AquaQuinceForeign Cinema

San Francisco '05

by Celia Sin-Tien Cheng
September 3, 2005

I recently had the good fortune to visit San Francisco for a short weekend trip. It was a mini-reunion of friends from my junior year abroad in Kyoto during college. These are the buddies who taught me how to really eat. Unfortunately, whenever we get together our bad old habits all come out, one of which is gorging ourselves endlessly. For our band of gourmet gluttons, waistlines no longer mean anything and five lunches in one day somehow becomes the norm.

Since the trip was short and intended to be purely recreational, I was not planning on doing a feature. However, I had so much fun there that I have decided to share three of my most memorable meals.

I was able to convince my friend, Jason, to share his thoughts on our dining experience at Quince, so that review is his generous contribution.

I hope that this will be a good introduction to a future full-length feature on the dining scene in San Francisco.


San Francisco '05

by Celia Sin-Tien Cheng
September 3, 2005

252 California St
San Francisco, CA 94111

Aqua is one of those restaurants that just gets it. Everything is right on spot. Often you read about a restaurant — how it’s supposed to look and what it feels like to dine there, what the philosophy is and what it’s striving to do — but then you just can’t agree with what you read once you’ve tested the waters. Aqua, on the other hand achieves what it sets out to do and leaves the customer satisfied and wanting more.

The cuisine is seafood prepared in a contemporary style with French influence, created by executive chef Laurent Manrique. The decor of the restaurant itself is sophisticated, the food high-quality and the staff professional and well trained. While experiencing Aqua’s fine dining, there is no air of pretension and stuffiness, which is where I think the restaurant really succeeds. From chef to sommelier to wait staff, everyone is down to earth and easygoing and yet not overly casual or familiar. Located in the financial district of downtown San Francisco, it’s the ideal place to go for a business lunch or dinner as the large dining room seats 120 people extremely comfortably in a capacious setting with high ceilings and large windows.

Laurent kindly prepared a tasting menu for me that started out with a single Kumamoto Oyster with a touch of caviar to start. Next came two appetizers: Hamachi Crudo and Aqua’s signature Tartare of Ahi Tuna. For the entrée, I got to try the Day Boat Scallops and Petrale Sole. Dessert and tea completed my exquisite lunch at Aqua.

The tuna tartare is unique in that the tuna comes in diced cubes, with a quail egg on top. On the edge of the plate are slivered almonds, date paste and the Moroccan spice, harissa. All ingredients are displayed separately (as in the image above), then the waiter skillfully mixes them together once the plate is set in front of you. There are also little delicate dashes of lemon zest, lemon oil, mint, cumin, basil, cilantro and garlic that add to the unique flavor of the dish. The result is a refreshing combination of taste and textures accented by the crunchiness of the almonds, freshness of the tuna, and the surprisingly complementary flavor of the harissa and herbs.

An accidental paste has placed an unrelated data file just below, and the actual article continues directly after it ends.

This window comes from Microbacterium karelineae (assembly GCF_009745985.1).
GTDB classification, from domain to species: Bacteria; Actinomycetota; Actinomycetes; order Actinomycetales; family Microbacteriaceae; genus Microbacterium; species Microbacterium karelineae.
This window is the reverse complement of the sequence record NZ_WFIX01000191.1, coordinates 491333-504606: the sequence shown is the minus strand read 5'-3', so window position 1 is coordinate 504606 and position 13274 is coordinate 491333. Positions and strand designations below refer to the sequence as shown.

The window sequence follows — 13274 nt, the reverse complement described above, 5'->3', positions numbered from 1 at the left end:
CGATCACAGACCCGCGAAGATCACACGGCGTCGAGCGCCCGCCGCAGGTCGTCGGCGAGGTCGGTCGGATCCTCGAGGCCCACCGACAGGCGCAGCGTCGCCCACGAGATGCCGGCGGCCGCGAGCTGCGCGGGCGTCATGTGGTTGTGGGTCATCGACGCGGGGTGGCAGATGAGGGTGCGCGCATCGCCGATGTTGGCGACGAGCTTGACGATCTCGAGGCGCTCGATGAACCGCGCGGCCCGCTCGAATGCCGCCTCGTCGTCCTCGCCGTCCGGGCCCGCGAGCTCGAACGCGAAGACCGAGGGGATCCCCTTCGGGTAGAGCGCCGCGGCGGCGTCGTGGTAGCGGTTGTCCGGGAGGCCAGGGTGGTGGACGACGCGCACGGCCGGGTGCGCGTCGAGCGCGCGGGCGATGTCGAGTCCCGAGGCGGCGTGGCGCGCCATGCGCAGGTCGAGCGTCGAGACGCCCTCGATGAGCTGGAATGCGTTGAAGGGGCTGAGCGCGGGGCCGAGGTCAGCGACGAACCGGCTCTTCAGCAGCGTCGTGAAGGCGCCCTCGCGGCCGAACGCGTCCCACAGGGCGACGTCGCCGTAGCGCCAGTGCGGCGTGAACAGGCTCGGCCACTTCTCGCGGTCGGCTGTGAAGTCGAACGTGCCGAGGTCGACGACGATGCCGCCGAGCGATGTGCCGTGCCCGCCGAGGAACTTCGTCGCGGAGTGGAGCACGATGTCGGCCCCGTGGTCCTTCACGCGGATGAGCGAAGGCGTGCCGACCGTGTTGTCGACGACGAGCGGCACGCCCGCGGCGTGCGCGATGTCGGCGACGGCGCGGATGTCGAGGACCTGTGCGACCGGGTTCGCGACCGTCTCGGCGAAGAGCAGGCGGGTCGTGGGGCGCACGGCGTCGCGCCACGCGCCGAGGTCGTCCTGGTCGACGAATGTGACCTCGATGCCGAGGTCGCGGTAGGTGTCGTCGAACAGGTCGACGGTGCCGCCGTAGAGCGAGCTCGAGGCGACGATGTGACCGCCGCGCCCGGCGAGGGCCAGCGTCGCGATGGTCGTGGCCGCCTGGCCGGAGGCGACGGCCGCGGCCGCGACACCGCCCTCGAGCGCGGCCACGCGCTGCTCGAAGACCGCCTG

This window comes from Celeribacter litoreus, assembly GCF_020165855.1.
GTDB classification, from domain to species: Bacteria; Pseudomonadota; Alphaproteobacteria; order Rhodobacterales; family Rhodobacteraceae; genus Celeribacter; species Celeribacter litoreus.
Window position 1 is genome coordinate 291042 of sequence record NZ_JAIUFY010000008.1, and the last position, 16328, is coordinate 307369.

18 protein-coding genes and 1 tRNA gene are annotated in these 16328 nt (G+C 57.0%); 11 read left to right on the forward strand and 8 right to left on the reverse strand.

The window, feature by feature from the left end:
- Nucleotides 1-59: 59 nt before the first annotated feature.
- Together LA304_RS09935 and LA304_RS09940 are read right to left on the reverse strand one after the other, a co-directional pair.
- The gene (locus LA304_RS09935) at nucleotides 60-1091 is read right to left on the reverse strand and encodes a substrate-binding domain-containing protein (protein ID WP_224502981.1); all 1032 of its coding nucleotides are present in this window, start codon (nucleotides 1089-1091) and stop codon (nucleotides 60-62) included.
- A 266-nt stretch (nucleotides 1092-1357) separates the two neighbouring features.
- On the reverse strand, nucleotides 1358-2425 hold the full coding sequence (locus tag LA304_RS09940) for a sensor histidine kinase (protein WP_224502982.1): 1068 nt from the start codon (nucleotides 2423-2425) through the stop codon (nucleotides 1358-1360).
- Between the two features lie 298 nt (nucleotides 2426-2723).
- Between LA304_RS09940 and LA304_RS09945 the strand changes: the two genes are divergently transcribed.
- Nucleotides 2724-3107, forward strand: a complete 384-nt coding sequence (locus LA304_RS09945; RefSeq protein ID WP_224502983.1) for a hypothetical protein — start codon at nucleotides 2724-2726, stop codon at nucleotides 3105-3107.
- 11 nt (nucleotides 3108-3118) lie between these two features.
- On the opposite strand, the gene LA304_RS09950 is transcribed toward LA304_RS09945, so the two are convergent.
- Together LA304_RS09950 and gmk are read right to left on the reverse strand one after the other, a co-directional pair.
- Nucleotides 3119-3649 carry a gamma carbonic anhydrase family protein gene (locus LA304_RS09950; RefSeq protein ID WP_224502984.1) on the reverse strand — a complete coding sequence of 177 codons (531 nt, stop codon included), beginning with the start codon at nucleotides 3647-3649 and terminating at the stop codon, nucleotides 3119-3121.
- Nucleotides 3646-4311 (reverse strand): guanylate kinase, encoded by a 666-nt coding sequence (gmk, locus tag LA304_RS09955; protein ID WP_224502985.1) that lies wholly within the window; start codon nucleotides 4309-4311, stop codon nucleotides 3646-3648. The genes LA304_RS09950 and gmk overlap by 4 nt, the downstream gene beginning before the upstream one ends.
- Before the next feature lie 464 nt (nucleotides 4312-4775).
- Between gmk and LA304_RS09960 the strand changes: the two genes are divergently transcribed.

The Petrale Sole was the highlight of my meal. Served over a fondue of Dungeness crab with heirloom tomato and a lime mousseline, the dish was a perfect combination of subtle flavors. The sole was tender and the crab fondue underneath bursting with aroma. I was stuffed by the time this dish arrived but I couldn’t let any of it go to waste.

My lunch turned out to be a rather luxurious three-hour affair, but I was having such a good time and felt so at ease I honestly didn’t realize that so much time had gone by. Aqua made me feel so at home that I almost made a seamless transition into the cocktail hour and dinner.

Later this month (September 2005), a completely re-hauled and redesigned Café de la Presse opens in San Francisco’s Union Square. Here, Laurent Manrique and Patrick Albert will have collaborated to develop a new menu of classic French bistro dishes. The café will be open for breakfast, lunch, and dinner while featuring European magazines and newspapers. (The newstand will carry over 500 international magazine titles and over a dozen international newspapers.) The concept of this café is so enticing, and a peek at the menu reveals classic dishes like, Pain Bagna — a personal favorite — Boeuf Bourguignon, and Tarte Flambée Classique, I can’t help but be jealous and wish that Café de la Presse were opening in my own neighborhood Union Square rather than the one in San Francisco.

San Francisco '05

by Celia Sin-Tien Cheng
September 3, 2005

1701 Octavia St
San Francisco, CA 94109